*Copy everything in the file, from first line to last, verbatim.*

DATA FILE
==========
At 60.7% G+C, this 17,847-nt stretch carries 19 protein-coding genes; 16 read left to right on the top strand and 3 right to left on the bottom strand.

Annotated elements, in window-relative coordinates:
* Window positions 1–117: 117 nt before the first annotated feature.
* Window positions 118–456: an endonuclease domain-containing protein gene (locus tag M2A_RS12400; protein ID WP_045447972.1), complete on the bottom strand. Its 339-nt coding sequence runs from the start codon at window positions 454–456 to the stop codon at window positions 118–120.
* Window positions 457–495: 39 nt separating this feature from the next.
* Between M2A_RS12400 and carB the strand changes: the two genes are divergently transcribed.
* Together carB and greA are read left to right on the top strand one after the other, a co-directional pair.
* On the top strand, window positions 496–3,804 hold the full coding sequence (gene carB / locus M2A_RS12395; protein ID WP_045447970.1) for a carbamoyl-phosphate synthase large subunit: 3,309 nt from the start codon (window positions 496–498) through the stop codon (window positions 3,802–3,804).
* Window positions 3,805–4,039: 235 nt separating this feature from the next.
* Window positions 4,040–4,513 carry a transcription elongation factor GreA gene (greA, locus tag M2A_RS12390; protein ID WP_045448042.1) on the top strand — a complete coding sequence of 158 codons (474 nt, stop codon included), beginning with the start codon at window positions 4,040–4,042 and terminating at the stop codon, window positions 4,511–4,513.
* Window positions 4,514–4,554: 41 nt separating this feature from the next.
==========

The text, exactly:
At 60.7% G+C, this 17,847-nt stretch carries 19 protein-coding genes; 16 read left to right on the top strand and 3 right to left on the bottom strand.

Annotated elements, in window-relative coordinates:
* Window positions 1–117: 117 nt before the first annotated feature.
* Window positions 118–456: an endonuclease domain-containing protein gene (locus tag M2A_RS12400; protein ID WP_045447972.1), complete on the bottom strand. Its 339-nt coding sequence runs from the start codon at window positions 454–456 to the stop codon at window positions 118–120.
* Window positions 457–495: 39 nt separating this feature from the next.
* Between M2A_RS12400 and carB the strand changes: the two genes are divergently transcribed.
* Together carB and greA are read left to right on the top strand one after the other, a co-directional pair.
* On the top strand, window positions 496–3,804 hold the full coding sequence (gene carB / locus M2A_RS12395; protein ID WP_045447970.1) for a carbamoyl-phosphate synthase large subunit: 3,309 nt from the start codon (window positions 496–498) through the stop codon (window positions 3,802–3,804).
* Window positions 3,805–4,039: 235 nt separating this feature from the next.
* Window positions 4,040–4,513 carry a transcription elongation factor GreA gene (greA, locus tag M2A_RS12390; protein ID WP_045448042.1) on the top strand — a complete coding sequence of 158 codons (474 nt, stop codon included), beginning with the start codon at window positions 4,040–4,042 and terminating at the stop codon, window positions 4,511–4,513.
* Window positions 4,514–4,554: 41 nt separating this feature from the next.